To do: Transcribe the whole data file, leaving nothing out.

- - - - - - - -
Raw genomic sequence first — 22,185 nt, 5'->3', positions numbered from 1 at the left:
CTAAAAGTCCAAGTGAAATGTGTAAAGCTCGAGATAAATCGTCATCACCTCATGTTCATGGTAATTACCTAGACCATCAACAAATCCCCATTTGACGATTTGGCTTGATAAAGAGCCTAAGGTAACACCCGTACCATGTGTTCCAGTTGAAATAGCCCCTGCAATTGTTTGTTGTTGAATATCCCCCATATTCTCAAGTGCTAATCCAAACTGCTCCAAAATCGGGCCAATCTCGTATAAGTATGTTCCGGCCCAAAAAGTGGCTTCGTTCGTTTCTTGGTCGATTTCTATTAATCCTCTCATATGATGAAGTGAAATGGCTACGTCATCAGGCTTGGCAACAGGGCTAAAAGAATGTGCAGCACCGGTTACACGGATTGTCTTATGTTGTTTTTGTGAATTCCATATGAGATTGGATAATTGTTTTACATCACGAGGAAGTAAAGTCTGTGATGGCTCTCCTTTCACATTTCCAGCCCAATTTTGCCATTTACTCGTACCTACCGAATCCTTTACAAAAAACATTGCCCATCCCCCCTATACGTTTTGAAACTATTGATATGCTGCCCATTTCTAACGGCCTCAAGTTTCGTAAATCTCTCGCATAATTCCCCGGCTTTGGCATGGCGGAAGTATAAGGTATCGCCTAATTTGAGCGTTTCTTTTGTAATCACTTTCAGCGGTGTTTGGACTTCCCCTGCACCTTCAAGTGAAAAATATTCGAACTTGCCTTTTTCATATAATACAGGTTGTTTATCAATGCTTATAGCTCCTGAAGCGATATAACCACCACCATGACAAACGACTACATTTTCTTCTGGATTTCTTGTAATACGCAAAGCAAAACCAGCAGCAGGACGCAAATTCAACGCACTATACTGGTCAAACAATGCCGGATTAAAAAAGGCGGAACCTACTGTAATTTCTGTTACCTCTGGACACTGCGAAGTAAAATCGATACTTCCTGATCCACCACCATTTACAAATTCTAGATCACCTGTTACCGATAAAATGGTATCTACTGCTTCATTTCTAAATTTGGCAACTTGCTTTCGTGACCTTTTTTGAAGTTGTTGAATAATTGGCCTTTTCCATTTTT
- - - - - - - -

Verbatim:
Raw genomic sequence first — 22,185 nt, 5'->3', positions numbered from 1 at the left:
CTAAAAGTCCAAGTGAAATGTGTAAAGCTCGAGATAAATCGTCATCACCTCATGTTCATGGTAATTACCTAGACCATCAACAAATCCCCATTTGACGATTTGGCTTGATAAAGAGCCTAAGGTAACACCCGTACCATGTGTTCCAGTTGAAATAGCCCCTGCAATTGTTTGTTGTTGAATATCCCCCATATTCTCAAGTGCTAATCCAAACTGCTCCAAAATCGGGCCAATCTCGTATAAGTATGTTCCGGCCCAAAAAGTGGCTTCGTTCGTTTCTTGGTCGATTTCTATTAATCCTCTCATATGATGAAGTGAAATGGCTACGTCATCAGGCTTGGCAACAGGGCTAAAAGAATGTGCAGCACCGGTTACACGGATTGTCTTATGTTGTTTTTGTGAATTCCATATGAGATTGGATAATTGTTTTACATCACGAGGAAGTAAAGTCTGTGATGGCTCTCCTTTCACATTTCCAGCCCAATTTTGCCATTTACTCGTACCTACCGAATCCTTTACAAAAAACATTGCCCATCCCCCCTATACGTTTTGAAACTATTGATATGCTGCCCATTTCTAACGGCCTCAAGTTTCGTAAATCTCTCGCATAATTCCCCGGCTTTGGCATGGCGGAAGTATAAGGTATCGCCTAATTTGAGCGTTTCTTTTGTAATCACTTTCAGCGGTGTTTGGACTTCCCCTGCACCTTCAAGTGAAAAATATTCGAACTTGCCTTTTTCATATAATACAGGTTGTTTATCAATGCTTATAGCTCCTGAAGCGATATAACCACCACCATGACAAACGACTACATTTTCTTCTGGATTTCTTGTAATACGCAAAGCAAAACCAGCAGCAGGACGCAAATTCAACGCACTATACTGGTCAAACAATGCCGGATTAAAAAAGGCGGAACCTACTGTAATTTCTGTTACCTCTGGACACTGCGAAGTAAAATCGATACTTCCTGATCCACCACCATTTACAAATTCTAGATCACCTGTTACCGATAAAATGGTATCTACTGCTTCATTTCTAAATTTGGCAACTTGCTTTCGTGACCTTTTTTGAAGTTGTTGAATAATTGGCCTTTTCCATTTTT